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Water Bottles, Root Beer, and Air

The common plastic water bottle makes a useful container for demonstrating properties of gases and liquids. As typical examples, we know that “air” is a gas (made up of nitrogen, oxygen, water vapor, ozone, carbon dioxide, and several “trace” gases) and water is a liquid. We should also note that gases and liquids are both “fluids”. That is, they can flow or change shape, rather than having a fixed shape like a solid.

So what happens when a water bottle is opened? Usually not much. What about with a bottle or can of shaken root beer though? In that case you’re likely to get a messy explosion! The reasons are related to the properties of gases and liquids, especially as expressed through pressure and density.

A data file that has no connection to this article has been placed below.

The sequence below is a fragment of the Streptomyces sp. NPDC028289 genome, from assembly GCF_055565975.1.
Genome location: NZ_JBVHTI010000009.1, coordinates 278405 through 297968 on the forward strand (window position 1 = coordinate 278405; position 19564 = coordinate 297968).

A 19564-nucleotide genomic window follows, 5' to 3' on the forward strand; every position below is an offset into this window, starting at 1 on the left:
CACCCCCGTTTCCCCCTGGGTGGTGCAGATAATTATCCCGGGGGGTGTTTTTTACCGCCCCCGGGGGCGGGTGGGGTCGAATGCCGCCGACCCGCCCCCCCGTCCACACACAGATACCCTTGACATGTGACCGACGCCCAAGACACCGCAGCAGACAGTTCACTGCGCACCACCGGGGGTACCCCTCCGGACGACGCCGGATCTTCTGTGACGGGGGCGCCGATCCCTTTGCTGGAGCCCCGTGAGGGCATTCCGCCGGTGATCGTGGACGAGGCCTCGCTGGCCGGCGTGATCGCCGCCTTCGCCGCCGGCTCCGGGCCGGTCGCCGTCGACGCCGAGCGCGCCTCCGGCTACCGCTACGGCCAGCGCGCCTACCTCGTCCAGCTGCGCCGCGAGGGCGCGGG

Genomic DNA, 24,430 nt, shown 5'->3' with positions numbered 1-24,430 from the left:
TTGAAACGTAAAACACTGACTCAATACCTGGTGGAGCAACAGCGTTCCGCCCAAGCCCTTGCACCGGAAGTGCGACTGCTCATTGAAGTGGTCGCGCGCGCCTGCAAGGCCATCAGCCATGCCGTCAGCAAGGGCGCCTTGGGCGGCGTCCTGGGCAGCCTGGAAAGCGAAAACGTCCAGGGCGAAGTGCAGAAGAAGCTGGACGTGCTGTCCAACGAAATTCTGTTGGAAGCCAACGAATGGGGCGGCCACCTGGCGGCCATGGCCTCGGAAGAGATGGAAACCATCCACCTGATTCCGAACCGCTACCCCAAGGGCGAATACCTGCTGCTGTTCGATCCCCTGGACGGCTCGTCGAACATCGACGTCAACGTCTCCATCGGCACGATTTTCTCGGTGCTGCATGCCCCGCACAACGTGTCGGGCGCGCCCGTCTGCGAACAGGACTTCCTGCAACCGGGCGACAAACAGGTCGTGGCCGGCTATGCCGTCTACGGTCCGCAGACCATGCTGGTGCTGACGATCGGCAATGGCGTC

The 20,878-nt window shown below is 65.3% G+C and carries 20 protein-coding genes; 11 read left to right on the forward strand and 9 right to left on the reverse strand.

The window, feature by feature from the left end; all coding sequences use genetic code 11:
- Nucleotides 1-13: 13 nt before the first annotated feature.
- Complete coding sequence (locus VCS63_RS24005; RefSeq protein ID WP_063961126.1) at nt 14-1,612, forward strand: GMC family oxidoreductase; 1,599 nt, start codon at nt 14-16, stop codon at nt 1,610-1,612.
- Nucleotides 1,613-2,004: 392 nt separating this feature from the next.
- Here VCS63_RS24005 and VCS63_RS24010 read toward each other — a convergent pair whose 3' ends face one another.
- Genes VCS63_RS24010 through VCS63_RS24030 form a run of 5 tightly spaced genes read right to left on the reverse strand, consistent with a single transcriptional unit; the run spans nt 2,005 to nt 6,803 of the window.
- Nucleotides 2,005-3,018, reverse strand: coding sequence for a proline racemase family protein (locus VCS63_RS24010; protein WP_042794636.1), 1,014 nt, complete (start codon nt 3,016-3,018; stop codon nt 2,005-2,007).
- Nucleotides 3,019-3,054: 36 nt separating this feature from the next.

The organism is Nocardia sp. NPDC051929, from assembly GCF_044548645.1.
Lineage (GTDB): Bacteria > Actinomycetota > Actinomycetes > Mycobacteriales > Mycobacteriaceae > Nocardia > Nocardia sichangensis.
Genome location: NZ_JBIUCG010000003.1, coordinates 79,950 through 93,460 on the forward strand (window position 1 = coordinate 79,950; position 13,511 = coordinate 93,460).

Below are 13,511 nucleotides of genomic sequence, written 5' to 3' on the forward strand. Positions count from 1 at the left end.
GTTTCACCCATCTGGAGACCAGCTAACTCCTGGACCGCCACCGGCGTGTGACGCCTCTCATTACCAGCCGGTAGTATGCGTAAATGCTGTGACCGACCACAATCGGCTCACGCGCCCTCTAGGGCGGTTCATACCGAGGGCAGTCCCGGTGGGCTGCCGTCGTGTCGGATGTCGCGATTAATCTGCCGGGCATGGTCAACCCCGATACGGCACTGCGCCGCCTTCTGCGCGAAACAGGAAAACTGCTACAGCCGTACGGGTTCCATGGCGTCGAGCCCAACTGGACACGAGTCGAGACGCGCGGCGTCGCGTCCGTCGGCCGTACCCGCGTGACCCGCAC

Grade Level: High School (9-12)
Curriculum Topic Benchmarks: M2.3.13, M3.3.2, M3.3.7, M3.3.14, M4.1.1, M8.3.3, M8.3.5, M8.4.11, S1.3.3, S10.3.7
Subject Keywords: Air, Soft drink, Pressure, Volume, Gas laws

Author(s): Loren White
PUMAS ID: 08_10_07_2
Date Received: 2007-08-10
Date Revised: 2008-02-13
Date Accepted: 2008-02-15

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